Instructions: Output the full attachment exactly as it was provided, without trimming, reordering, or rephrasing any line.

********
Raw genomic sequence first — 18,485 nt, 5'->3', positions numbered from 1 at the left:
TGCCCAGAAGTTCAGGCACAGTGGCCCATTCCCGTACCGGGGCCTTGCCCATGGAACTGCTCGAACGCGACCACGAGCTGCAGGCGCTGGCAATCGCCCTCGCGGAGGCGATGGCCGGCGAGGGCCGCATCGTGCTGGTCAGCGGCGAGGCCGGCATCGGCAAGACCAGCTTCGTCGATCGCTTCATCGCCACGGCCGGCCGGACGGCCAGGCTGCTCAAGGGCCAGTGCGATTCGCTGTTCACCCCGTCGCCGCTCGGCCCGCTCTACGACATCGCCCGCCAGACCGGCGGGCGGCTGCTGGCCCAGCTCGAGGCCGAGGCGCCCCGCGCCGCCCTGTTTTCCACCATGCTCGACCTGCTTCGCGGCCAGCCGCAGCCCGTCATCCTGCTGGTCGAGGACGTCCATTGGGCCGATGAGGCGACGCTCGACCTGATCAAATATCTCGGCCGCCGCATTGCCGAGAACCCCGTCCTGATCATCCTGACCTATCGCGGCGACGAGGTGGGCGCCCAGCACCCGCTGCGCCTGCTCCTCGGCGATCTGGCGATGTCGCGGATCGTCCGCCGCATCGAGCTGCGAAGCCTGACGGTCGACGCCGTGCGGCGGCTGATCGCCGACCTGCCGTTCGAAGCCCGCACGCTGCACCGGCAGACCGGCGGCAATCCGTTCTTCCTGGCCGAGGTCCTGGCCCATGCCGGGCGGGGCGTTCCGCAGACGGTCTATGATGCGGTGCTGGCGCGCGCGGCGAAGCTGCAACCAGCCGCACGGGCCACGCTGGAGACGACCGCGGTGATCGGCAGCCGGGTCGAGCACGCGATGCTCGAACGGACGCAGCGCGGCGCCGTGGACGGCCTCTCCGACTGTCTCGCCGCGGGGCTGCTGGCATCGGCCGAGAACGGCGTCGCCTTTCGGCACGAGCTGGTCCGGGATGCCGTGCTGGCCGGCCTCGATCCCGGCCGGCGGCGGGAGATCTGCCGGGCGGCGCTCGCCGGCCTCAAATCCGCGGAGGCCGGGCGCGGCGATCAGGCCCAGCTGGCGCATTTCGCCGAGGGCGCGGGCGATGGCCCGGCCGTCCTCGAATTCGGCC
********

Raw genomic sequence first — 18,485 nt, 5'->3', positions numbered from 1 at the left:
TGCCCAGAAGTTCAGGCACAGTGGCCCATTCCCGTACCGGGGCCTTGCCCATGGAACTGCTCGAACGCGACCACGAGCTGCAGGCGCTGGCAATCGCCCTCGCGGAGGCGATGGCCGGCGAGGGCCGCATCGTGCTGGTCAGCGGCGAGGCCGGCATCGGCAAGACCAGCTTCGTCGATCGCTTCATCGCCACGGCCGGCCGGACGGCCAGGCTGCTCAAGGGCCAGTGCGATTCGCTGTTCACCCCGTCGCCGCTCGGCCCGCTCTACGACATCGCCCGCCAGACCGGCGGGCGGCTGCTGGCCCAGCTCGAGGCCGAGGCGCCCCGCGCCGCCCTGTTTTCCACCATGCTCGACCTGCTTCGCGGCCAGCCGCAGCCCGTCATCCTGCTGGTCGAGGACGTCCATTGGGCCGATGAGGCGACGCTCGACCTGATCAAATATCTCGGCCGCCGCATTGCCGAGAACCCCGTCCTGATCATCCTGACCTATCGCGGCGACGAGGTGGGCGCCCAGCACCCGCTGCGCCTGCTCCTCGGCGATCTGGCGATGTCGCGGATCGTCCGCCGCATCGAGCTGCGAAGCCTGACGGTCGACGCCGTGCGGCGGCTGATCGCCGACCTGCCGTTCGAAGCCCGCACGCTGCACCGGCAGACCGGCGGCAATCCGTTCTTCCTGGCCGAGGTCCTGGCCCATGCCGGGCGGGGCGTTCCGCAGACGGTCTATGATGCGGTGCTGGCGCGCGCGGCGAAGCTGCAACCAGCCGCACGGGCCACGCTGGAGACGACCGCGGTGATCGGCAGCCGGGTCGAGCACGCGATGCTCGAACGGACGCAGCGCGGCGCCGTGGACGGCCTCTCCGACTGTCTCGCCGCGGGGCTGCTGGCATCGGCCGAGAACGGCGTCGCCTTTCGGCACGAGCTGGTCCGGGATGCCGTGCTGGCCGGCCTCGATCCCGGCCGGCGGCGGGAGATCTGCCGGGCGGCGCTCGCCGGCCTCAAATCCGCGGAGGCCGGGCGCGGCGATCAGGCCCAGCTGGCGCATTTCGCCGAGGGCGCGGGCGATGGCCCGGCCGTCCTCGAATTCGGCC